China boat 'runs aground' Philippine Unesco coral reef


A suspected Chinese fishing boat has run aground on a protected coral reef in the Sulu sea, Philippine officials say.

The 12-man vessel ran aground Tubbataha Reef, a Unesco World Heritage site, late on Monday.

The men will be taken into custody and questioned, authorities say.

The US is facing a possible fine of more than $2m (£1.3m), after a US minesweeper damaged corals in the same reef in January.

The Philippines and China have territorial disputes in the South China Sea, and engaged in a lengthy stand-off over the Scarborough shoal last year.

However, the Tubbataha reef lies within the Philippine's territory, and is not considered a disputed area.

"This is a small fishing boat, but we are wondering how they strayed into Tubbataha," coastguard spokesman Lieutenant Commander Arman Balilo told AFP news agency.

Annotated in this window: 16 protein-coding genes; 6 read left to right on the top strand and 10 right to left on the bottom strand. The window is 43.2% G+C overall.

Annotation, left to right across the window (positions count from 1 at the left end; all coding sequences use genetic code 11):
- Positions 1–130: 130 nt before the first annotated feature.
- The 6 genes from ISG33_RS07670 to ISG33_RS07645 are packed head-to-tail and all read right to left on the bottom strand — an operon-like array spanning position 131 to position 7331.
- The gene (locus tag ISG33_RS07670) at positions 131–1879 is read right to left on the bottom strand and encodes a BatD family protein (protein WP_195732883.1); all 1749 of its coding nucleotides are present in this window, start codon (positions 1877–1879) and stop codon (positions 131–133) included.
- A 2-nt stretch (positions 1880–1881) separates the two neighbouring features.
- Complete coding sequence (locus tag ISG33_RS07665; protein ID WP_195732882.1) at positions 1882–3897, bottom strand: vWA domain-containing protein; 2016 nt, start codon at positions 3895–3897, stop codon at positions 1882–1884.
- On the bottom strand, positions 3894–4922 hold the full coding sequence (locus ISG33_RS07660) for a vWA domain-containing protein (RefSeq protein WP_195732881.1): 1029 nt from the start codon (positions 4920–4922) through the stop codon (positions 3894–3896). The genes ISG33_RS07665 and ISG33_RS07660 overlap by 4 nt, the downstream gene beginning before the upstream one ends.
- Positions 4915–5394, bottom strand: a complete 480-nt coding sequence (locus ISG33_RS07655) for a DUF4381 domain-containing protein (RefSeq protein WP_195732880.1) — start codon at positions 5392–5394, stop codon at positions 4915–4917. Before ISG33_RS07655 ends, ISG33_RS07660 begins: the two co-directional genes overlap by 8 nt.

"Apart from illegal entry, we are investigating them for possible poaching as well," he added.

In a statement, the Tubbataha Management Office said the fishermen would face charges for unauthorised entry, damage to the reef, disturbing resources and poaching.

The USS Guardian struck the reef south-east of Palawan island on 17 January. The ship was dismantled to minimise damage to the reef and the US has apologised for the accident.

Four navy officers on the minesweeper were also relieved of their duties.

According to Unesco, the Tubbataha Reef Marine Park is "home to a great diversity of marine life. Whales, dolphins, sharks, turtles and Napoleon wrasse are amongst the key species found [there]".

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